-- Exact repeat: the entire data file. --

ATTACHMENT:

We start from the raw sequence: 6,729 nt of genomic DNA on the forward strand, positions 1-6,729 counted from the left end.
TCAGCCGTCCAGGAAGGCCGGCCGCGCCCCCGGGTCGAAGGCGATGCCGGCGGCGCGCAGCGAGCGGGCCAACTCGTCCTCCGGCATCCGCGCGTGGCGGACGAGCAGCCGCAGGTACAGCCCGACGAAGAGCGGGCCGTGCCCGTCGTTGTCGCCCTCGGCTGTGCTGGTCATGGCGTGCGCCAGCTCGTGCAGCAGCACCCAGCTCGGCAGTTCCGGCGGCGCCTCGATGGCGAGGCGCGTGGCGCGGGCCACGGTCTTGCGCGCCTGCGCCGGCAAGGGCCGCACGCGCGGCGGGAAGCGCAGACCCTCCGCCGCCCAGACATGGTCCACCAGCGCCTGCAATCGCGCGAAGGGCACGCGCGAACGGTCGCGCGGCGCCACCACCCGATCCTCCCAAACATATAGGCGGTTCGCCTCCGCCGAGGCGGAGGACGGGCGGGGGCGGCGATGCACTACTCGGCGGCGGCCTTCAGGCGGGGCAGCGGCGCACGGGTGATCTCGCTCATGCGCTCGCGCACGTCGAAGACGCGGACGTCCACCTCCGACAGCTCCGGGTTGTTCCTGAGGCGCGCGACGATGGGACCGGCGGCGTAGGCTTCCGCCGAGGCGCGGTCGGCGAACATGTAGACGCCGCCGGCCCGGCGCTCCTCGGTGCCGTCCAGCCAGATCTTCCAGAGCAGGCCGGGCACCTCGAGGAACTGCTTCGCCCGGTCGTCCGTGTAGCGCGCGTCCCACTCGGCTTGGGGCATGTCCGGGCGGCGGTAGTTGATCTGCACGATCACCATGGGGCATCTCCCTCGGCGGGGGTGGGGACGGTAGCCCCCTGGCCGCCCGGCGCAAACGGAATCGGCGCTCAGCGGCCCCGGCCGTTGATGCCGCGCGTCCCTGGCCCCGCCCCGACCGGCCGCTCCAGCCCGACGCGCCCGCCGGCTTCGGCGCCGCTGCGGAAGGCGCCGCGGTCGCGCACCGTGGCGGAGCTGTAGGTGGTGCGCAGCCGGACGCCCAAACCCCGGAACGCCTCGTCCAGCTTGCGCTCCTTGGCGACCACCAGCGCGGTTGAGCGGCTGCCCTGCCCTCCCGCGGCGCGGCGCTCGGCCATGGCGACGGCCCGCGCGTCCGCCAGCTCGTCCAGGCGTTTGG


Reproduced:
We start from the raw sequence: 6,729 nt of genomic DNA on the forward strand, positions 1-6,729 counted from the left end.
TCAGCCGTCCAGGAAGGCCGGCCGCGCCCCCGGGTCGAAGGCGATGCCGGCGGCGCGCAGCGAGCGGGCCAACTCGTCCTCCGGCATCCGCGCGTGGCGGACGAGCAGCCGCAGGTACAGCCCGACGAAGAGCGGGCCGTGCCCGTCGTTGTCGCCCTCGGCTGTGCTGGTCATGGCGTGCGCCAGCTCGTGCAGCAGCACCCAGCTCGGCAGTTCCGGCGGCGCCTCGATGGCGAGGCGCGTGGCGCGGGCCACGGTCTTGCGCGCCTGCGCCGGCAAGGGCCGCACGCGCGGCGGGAAGCGCAGACCCTCCGCCGCCCAGACATGGTCCACCAGCGCCTGCAATCGCGCGAAGGGCACGCGCGAACGGTCGCGCGGCGCCACCACCCGATCCTCCCAAACATATAGGCGGTTCGCCTCCGCCGAGGCGGAGGACGGGCGGGGGCGGCGATGCACTACTCGGCGGCGGCCTTCAGGCGGGGCAGCGGCGCACGGGTGATCTCGCTCATGCGCTCGCGCACGTCGAAGACGCGGACGTCCACCTCCGACAGCTCCGGGTTGTTCCTGAGGCGCGCGACGATGGGACCGGCGGCGTAGGCTTCCGCCGAGGCGCGGTCGGCGAACATGTAGACGCCGCCGGCCCGGCGCTCCTCGGTGCCGTCCAGCCAGATCTTCCAGAGCAGGCCGGGCACCTCGAGGAACTGCTTCGCCCGGTCGTCCGTGTAGCGCGCGTCCCACTCGGCTTGGGGCATGTCCGGGCGGCGGTAGTTGATCTGCACGATCACCATGGGGCATCTCCCTCGGCGGGGGTGGGGACGGTAGCCCCCTGGCCGCCCGGCGCAAACGGAATCGGCGCTCAGCGGCCCCGGCCGTTGATGCCGCGCGTCCCTGGCCCCGCCCCGACCGGCCGCTCCAGCCCGACGCGCCCGCCGGCTTCGGCGCCGCTGCGGAAGGCGCCGCGGTCGCGCACCGTGGCGGAGCTGTAGGTGGTGCGCAGCCGGACGCCCAAACCCCGGAACGCCTCGTCCAGCTTGCGCTCCTTGGCGACCACCAGCGCGGTTGAGCGGCTGCCCTGCCCTCCCGCGGCGCGGCGCTCGGCCATGGCGACGGCCCGCGCGTCCGCCAGCTCGTCCAGGCGTTTGG